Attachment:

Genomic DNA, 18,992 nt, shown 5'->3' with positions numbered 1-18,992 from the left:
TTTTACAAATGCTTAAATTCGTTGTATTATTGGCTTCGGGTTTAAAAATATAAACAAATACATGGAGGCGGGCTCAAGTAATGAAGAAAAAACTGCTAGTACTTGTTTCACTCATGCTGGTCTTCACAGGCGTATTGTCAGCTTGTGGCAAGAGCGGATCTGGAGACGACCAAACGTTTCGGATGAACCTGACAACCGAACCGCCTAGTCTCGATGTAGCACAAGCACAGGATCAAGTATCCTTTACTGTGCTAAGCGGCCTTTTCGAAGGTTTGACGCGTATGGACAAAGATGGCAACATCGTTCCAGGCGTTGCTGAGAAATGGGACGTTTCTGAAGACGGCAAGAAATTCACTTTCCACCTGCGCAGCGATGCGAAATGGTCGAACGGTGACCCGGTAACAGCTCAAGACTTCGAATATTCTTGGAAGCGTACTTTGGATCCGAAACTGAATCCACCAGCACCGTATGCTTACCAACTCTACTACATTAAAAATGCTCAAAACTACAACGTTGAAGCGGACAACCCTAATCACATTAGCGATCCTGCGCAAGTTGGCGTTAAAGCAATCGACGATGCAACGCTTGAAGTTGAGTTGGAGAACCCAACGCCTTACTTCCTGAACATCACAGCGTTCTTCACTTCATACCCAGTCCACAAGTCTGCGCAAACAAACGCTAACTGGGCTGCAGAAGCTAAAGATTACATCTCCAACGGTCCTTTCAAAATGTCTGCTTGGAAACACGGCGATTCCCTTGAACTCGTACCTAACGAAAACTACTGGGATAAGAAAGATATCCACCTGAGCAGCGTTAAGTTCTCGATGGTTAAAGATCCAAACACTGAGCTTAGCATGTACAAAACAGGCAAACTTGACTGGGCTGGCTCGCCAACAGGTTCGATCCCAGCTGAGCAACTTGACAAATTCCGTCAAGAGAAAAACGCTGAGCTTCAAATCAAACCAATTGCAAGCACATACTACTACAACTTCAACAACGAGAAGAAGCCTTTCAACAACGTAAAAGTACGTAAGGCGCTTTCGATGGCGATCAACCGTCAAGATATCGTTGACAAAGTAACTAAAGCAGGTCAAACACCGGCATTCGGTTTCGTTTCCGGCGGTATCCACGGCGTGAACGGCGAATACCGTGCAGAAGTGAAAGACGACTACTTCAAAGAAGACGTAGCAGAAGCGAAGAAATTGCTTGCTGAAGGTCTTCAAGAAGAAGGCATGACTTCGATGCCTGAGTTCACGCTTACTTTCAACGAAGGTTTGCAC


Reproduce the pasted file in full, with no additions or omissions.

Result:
Genomic DNA, 18,992 nt, shown 5'->3' with positions numbered 1-18,992 from the left:
TTTTACAAATGCTTAAATTCGTTGTATTATTGGCTTCGGGTTTAAAAATATAAACAAATACATGGAGGCGGGCTCAAGTAATGAAGAAAAAACTGCTAGTACTTGTTTCACTCATGCTGGTCTTCACAGGCGTATTGTCAGCTTGTGGCAAGAGCGGATCTGGAGACGACCAAACGTTTCGGATGAACCTGACAACCGAACCGCCTAGTCTCGATGTAGCACAAGCACAGGATCAAGTATCCTTTACTGTGCTAAGCGGCCTTTTCGAAGGTTTGACGCGTATGGACAAAGATGGCAACATCGTTCCAGGCGTTGCTGAGAAATGGGACGTTTCTGAAGACGGCAAGAAATTCACTTTCCACCTGCGCAGCGATGCGAAATGGTCGAACGGTGACCCGGTAACAGCTCAAGACTTCGAATATTCTTGGAAGCGTACTTTGGATCCGAAACTGAATCCACCAGCACCGTATGCTTACCAACTCTACTACATTAAAAATGCTCAAAACTACAACGTTGAAGCGGACAACCCTAATCACATTAGCGATCCTGCGCAAGTTGGCGTTAAAGCAATCGACGATGCAACGCTTGAAGTTGAGTTGGAGAACCCAACGCCTTACTTCCTGAACATCACAGCGTTCTTCACTTCATACCCAGTCCACAAGTCTGCGCAAACAAACGCTAACTGGGCTGCAGAAGCTAAAGATTACATCTCCAACGGTCCTTTCAAAATGTCTGCTTGGAAACACGGCGATTCCCTTGAACTCGTACCTAACGAAAACTACTGGGATAAGAAAGATATCCACCTGAGCAGCGTTAAGTTCTCGATGGTTAAAGATCCAAACACTGAGCTTAGCATGTACAAAACAGGCAAACTTGACTGGGCTGGCTCGCCAACAGGTTCGATCCCAGCTGAGCAACTTGACAAATTCCGTCAAGAGAAAAACGCTGAGCTTCAAATCAAACCAATTGCAAGCACATACTACTACAACTTCAACAACGAGAAGAAGCCTTTCAACAACGTAAAAGTACGTAAGGCGCTTTCGATGGCGATCAACCGTCAAGATATCGTTGACAAAGTAACTAAAGCAGGTCAAACACCGGCATTCGGTTTCGTTTCCGGCGGTATCCACGGCGTGAACGGCGAATACCGTGCAGAAGTGAAAGACGACTACTTCAAAGAAGACGTAGCAGAAGCGAAGAAATTGCTTGCTGAAGGTCTTCAAGAAGAAGGCATGACTTCGATGCCTGAGTTCACGCTTACTTTCAACGAAGGTTTGCAC